This opinion will be unpublished and

may not be cited except as provided by

Minn. Stat. § 480A.08, subd. 3 (2002).






State of Minnesota,


John Haider,


Filed October 21, 2003


Harten, Judge


Ramsey County District Court

File No. K0-02-813


John M. Stuart, State Public Defender, Lawrence W. Pry, Assistant State Public Defender, 2221 University Avenue Southeast, Suite 425, Minneapolis, MN  55414 (for appellant)


Mike Hatch, Attorney General, 1800 NCL Tower, 445 Minnesota Street, St. Paul, MN  55101; and


Susan Gaertner, Ramsey County Attorney, Mark N. Lystig, Assistant County Attorney, Ramsey County Government Center, 50 West Kellogg Boulevard, Suite 315, St. Paul, MN  55102-1657 (for respondent)


            Considered and decided by Harten, Presiding Judge, Anderson, Judge, and Hudson, Judge.



U N P U B L I S H E D   O P I N I O N




Appellant challenges his conviction for attempted second-degree murder, arguing that the evidence was insufficient to enable the jury to find that he was the person who shot the victim.  Appellant also argues that the state’s witnesses were unreliable.  We affirm.



On 1 March 2002, appellant John Haider, his brother, and several friends were present at Skinner’s bar.  Sometime that night, Haider and his friends were involved in a confrontation.  According to Bryan Mueller (one of Haider’s friends), Haider continued to argue with one of the men from another group.  Haider became increasingly agitated after the argument, and repeatedly said that he was going to get the other man.  Haider mentioned that he would “kill him,” referring to the man he had argued with.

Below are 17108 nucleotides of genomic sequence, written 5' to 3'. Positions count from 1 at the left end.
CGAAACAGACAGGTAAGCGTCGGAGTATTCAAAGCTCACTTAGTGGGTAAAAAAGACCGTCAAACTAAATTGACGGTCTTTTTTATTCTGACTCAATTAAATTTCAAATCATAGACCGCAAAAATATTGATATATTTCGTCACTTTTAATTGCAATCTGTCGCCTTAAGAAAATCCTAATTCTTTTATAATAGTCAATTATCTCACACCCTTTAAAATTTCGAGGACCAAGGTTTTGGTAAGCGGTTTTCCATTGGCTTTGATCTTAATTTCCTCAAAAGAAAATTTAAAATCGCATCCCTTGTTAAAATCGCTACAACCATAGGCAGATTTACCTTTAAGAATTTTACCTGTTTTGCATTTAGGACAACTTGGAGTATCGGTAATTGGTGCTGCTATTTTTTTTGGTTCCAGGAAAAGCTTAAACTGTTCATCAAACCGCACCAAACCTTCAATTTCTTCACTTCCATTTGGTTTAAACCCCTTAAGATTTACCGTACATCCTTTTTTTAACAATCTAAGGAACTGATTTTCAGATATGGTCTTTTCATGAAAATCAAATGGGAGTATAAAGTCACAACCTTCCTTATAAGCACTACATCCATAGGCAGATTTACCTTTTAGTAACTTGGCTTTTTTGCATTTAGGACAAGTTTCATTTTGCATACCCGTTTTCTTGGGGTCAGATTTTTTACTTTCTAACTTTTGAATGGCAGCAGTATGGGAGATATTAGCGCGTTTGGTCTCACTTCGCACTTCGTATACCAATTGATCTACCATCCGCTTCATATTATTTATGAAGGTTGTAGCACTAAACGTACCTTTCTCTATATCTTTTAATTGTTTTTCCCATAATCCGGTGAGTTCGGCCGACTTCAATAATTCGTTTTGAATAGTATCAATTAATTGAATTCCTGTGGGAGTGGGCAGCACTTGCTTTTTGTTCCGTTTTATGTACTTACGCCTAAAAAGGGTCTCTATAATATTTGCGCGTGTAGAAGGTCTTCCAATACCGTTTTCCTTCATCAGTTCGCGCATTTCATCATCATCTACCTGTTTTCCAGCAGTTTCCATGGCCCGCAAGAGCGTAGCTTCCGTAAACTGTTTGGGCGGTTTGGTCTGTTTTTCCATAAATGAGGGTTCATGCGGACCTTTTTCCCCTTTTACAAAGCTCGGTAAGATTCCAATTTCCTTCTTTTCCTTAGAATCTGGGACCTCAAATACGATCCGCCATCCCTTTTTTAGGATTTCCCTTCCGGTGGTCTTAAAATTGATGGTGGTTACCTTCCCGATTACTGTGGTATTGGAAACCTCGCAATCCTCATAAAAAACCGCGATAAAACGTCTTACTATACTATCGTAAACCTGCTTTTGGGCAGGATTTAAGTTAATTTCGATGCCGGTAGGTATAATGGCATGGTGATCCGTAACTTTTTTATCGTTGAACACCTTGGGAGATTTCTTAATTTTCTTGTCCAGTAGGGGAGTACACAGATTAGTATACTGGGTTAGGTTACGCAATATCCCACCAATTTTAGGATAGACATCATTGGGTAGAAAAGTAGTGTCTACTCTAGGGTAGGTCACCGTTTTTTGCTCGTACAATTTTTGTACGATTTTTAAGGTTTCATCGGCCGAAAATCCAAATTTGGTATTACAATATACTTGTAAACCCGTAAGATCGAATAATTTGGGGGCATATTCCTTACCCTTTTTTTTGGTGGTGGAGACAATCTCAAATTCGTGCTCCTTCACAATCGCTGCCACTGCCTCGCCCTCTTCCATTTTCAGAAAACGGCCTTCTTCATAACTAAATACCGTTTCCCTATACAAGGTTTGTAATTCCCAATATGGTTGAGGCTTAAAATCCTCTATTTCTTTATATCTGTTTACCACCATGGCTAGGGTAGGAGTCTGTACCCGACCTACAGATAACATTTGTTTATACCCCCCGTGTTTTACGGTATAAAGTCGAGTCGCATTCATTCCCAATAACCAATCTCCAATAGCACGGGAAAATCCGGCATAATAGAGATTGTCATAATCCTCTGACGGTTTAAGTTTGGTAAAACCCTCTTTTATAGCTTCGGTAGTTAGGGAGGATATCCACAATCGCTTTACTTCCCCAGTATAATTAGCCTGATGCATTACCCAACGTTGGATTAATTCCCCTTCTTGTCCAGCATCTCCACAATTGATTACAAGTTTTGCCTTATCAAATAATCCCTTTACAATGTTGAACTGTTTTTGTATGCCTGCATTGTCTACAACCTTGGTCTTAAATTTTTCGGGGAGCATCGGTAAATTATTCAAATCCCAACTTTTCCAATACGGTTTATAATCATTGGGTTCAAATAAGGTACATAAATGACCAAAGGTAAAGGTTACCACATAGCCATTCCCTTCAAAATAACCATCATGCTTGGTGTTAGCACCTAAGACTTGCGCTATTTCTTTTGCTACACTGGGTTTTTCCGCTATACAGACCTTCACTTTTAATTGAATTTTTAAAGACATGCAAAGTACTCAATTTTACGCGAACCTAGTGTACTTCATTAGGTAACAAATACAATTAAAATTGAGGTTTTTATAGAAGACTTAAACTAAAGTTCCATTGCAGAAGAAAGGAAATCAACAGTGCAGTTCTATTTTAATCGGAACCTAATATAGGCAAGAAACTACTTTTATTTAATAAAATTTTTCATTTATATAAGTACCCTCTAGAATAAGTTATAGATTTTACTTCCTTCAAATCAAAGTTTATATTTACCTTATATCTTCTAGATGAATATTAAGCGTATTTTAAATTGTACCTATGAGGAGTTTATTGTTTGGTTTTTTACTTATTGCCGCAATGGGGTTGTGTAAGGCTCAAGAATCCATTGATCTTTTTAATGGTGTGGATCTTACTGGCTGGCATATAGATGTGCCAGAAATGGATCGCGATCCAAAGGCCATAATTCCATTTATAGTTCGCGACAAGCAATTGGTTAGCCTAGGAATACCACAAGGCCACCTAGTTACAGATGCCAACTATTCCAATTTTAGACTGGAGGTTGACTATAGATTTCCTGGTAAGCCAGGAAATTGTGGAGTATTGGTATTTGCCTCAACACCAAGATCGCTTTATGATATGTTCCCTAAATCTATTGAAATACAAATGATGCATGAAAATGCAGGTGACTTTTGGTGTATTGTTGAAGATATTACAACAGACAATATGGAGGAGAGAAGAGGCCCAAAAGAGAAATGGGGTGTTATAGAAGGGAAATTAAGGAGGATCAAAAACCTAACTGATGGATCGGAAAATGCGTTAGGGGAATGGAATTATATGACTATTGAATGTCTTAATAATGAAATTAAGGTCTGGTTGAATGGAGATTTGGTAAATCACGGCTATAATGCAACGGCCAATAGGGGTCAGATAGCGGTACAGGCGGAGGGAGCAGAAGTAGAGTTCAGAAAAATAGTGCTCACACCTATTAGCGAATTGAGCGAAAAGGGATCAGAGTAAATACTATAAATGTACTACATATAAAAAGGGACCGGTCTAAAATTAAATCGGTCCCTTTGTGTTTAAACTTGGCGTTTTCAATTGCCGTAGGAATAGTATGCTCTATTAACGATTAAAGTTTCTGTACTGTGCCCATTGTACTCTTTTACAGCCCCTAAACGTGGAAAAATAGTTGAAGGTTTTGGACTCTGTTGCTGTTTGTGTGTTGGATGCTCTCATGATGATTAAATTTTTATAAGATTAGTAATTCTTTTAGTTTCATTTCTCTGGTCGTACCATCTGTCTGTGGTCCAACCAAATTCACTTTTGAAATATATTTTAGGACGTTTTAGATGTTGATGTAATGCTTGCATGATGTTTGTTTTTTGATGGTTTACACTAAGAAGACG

Haider called his friend, Marvin Horwedel, and asked him to bring a gun to the bar.  Horwedel came to the bar carrying a gun in a bag tied around his waist.  When Haider saw Horwedel, he jumped up and said, “There’s my bro, there’s my brother, there’s my man.”  Both went to the back of the bar where the restrooms were located.  In the restroom, Haider took the gun from Horwedel.  Horwedel noticed that Haider was wearing a dark, closely fit stocking cap and black leather gloves. 

            Haider followed Horwedel out of the restroom.  As Horwedel glanced over his shoulder, he noticed Haider attempting to pull the gun from his coat pocket.  Horwedel stepped in front of Haider and said, “Don’t be a f-cking idiot.  You don’t do sh-t like this, man.  You go outside and if they come out after you, then at least you got half a chance of justification.”  But Haider walked up to the victim, shot him between the eyes, stepped over his body, and headed toward the back door.   He then left through the back door and drove off. 

            Kristy Taylor and Gerald Morriseau, Horwedel’s roommates, heard a knock at their front door at approximately 1:00 a.m.; the visitor identified himself as “John.”  Morriseau opened the door and saw it was John Haider.  Taylor and Morriseau both noticed that John had a gun in his hand.  Haider came in the house and said, “Do you know who I am . . . I just—I just killed a mother f-cker.”  Morriseau hid upstairs.  As Taylor spoke with Haider, he said that he was in a confrontation and had shot someone. 

             A jury found Haider guilty of attempted murder in the second degree in violation of Minn. Stat. §§ 609.17 and 609.19, subd. 1(1) (2000).  Haider now appeals alleging insufficient evidence to support the conviction. 



In considering a claim of insufficient evidence, our review is limited to a painstaking analysis of the record to determine whether the evidence, when viewed in the light most favorable to the conviction, is sufficient to enable the jurors to reach their verdict.  State v. Webb, 440 N.W.2d 426, 430 (Minn. 1989).  We must assume the jury believed the state’s witnesses and disbelieved any evidence to the contrary.  State v. Moore, 438 N.W.2d 101, 108 (Minn. 1989).  And we will not disturb the verdict if the jury, acting with due regard for the presumption of innocence and the requirement of proof beyond a reasonable doubt, could reasonably conclude that the defendant was guilty of the charged offense.  State v. Alton, 432 N.W.2d 754, 756 (Minn. 1988).